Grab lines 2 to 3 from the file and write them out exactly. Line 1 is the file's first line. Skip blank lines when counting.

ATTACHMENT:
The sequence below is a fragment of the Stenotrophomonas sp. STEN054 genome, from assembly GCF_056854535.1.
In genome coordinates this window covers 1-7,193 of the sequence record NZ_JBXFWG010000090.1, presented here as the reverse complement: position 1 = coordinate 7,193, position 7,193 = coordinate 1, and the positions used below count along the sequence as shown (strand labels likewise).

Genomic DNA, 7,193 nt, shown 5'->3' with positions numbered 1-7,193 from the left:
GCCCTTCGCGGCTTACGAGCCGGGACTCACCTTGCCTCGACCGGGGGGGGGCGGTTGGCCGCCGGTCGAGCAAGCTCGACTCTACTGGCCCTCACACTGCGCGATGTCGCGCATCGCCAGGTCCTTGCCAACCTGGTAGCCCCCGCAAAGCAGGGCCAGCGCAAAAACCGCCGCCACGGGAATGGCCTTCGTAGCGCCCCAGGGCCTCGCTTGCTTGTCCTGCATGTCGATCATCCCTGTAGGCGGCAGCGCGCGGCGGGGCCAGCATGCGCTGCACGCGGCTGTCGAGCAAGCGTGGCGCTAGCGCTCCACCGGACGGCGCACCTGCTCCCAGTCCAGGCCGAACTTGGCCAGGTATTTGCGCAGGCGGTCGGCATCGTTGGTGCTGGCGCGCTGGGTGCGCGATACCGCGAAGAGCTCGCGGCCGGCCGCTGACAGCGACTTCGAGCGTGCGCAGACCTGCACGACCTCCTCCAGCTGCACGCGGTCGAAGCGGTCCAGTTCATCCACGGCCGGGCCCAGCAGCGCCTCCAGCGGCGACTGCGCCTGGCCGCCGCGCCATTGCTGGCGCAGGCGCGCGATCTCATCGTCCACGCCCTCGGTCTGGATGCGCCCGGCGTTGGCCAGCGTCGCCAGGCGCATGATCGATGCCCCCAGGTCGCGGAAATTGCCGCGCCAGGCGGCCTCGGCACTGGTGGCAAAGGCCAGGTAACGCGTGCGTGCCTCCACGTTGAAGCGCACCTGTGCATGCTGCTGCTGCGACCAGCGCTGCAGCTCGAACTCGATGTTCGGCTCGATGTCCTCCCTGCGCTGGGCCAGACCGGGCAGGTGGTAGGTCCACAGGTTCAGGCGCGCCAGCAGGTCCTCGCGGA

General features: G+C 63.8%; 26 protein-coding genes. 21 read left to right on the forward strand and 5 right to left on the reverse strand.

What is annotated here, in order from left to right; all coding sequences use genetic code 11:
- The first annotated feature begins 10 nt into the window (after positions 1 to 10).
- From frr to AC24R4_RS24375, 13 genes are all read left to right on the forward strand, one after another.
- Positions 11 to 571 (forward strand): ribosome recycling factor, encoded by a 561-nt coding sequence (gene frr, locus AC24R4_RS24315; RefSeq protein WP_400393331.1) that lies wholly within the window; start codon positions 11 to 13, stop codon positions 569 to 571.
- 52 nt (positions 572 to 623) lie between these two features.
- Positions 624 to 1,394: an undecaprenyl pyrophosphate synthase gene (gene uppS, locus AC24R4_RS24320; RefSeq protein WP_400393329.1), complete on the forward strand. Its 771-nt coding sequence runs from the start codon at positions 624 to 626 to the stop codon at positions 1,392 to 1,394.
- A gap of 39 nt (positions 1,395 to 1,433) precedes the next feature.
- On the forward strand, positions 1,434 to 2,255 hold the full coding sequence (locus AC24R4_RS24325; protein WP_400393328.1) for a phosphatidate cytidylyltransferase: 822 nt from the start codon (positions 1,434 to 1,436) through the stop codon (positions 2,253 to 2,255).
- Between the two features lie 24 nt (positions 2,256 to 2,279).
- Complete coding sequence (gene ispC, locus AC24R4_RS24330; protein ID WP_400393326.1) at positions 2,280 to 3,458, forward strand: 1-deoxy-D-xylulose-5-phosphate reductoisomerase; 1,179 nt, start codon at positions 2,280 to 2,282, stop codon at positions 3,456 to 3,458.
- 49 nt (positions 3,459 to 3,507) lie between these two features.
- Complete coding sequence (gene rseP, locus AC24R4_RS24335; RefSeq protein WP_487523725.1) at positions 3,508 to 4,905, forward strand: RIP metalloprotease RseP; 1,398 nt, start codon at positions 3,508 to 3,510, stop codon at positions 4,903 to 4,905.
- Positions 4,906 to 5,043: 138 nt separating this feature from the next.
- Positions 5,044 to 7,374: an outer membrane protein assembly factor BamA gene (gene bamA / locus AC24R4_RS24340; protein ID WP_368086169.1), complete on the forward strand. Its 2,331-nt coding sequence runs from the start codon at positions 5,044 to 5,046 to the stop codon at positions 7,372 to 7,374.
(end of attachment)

In genome coordinates this window covers 1-7,193 of the sequence record NZ_JBXFWG010000090.1, presented here as the reverse complement: position 1 = coordinate 7,193, position 7,193 = coordinate 1, and the positions used below count along the sequence as shown (strand labels likewise).

Genomic DNA, 7,193 nt, shown 5'->3' with positions numbered 1-7,193 from the left: